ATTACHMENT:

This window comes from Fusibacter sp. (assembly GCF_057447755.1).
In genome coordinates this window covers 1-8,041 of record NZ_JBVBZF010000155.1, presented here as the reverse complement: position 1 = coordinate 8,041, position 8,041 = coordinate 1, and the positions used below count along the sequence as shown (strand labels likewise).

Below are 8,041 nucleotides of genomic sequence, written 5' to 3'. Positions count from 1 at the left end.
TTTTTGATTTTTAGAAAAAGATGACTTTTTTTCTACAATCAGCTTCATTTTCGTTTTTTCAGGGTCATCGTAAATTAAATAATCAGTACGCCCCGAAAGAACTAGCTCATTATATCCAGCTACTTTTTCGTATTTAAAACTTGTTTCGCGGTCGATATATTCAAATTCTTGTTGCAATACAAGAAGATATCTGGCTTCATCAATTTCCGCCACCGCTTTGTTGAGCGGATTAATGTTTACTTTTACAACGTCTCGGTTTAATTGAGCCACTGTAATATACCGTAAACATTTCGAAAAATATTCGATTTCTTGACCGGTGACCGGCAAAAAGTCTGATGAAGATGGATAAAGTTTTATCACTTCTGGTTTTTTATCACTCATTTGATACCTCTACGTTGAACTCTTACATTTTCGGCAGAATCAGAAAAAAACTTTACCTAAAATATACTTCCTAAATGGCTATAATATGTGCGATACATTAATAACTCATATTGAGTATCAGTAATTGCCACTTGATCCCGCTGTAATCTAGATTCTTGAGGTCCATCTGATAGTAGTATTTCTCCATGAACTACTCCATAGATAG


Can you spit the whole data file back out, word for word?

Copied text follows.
This window comes from Fusibacter sp. (assembly GCF_057447755.1).
In genome coordinates this window covers 1-8,041 of record NZ_JBVBZF010000155.1, presented here as the reverse complement: position 1 = coordinate 8,041, position 8,041 = coordinate 1, and the positions used below count along the sequence as shown (strand labels likewise).

Below are 8,041 nucleotides of genomic sequence, written 5' to 3'. Positions count from 1 at the left end.
TTTTTGATTTTTAGAAAAAGATGACTTTTTTTCTACAATCAGCTTCATTTTCGTTTTTTCAGGGTCATCGTAAATTAAATAATCAGTACGCCCCGAAAGAACTAGCTCATTATATCCAGCTACTTTTTCGTATTTAAAACTTGTTTCGCGGTCGATATATTCAAATTCTTGTTGCAATACAAGAAGATATCTGGCTTCATCAATTTCCGCCACCGCTTTGTTGAGCGGATTAATGTTTACTTTTACAACGTCTCGGTTTAATTGAGCCACTGTAATATACCGTAAACATTTCGAAAAATATTCGATTTCTTGACCGGTGACCGGCAAAAAGTCTGATGAAGATGGATAAAGTTTTATCACTTCTGGTTTTTTATCACTCATTTGATACCTCTACGTTGAACTCTTACATTTTCGGCAGAATCAGAAAAAAACTTTACCTAAAATATACTTCCTAAATGGCTATAATATGTGCGATACATTAATAACTCATATTGAGTATCAGTAATTGCCACTTGATCCCGCTGTAATCTAGATTCTTGAGGTCCATCTGATAGTAGTATTTCTCCATGAACTACTCCATAGATAG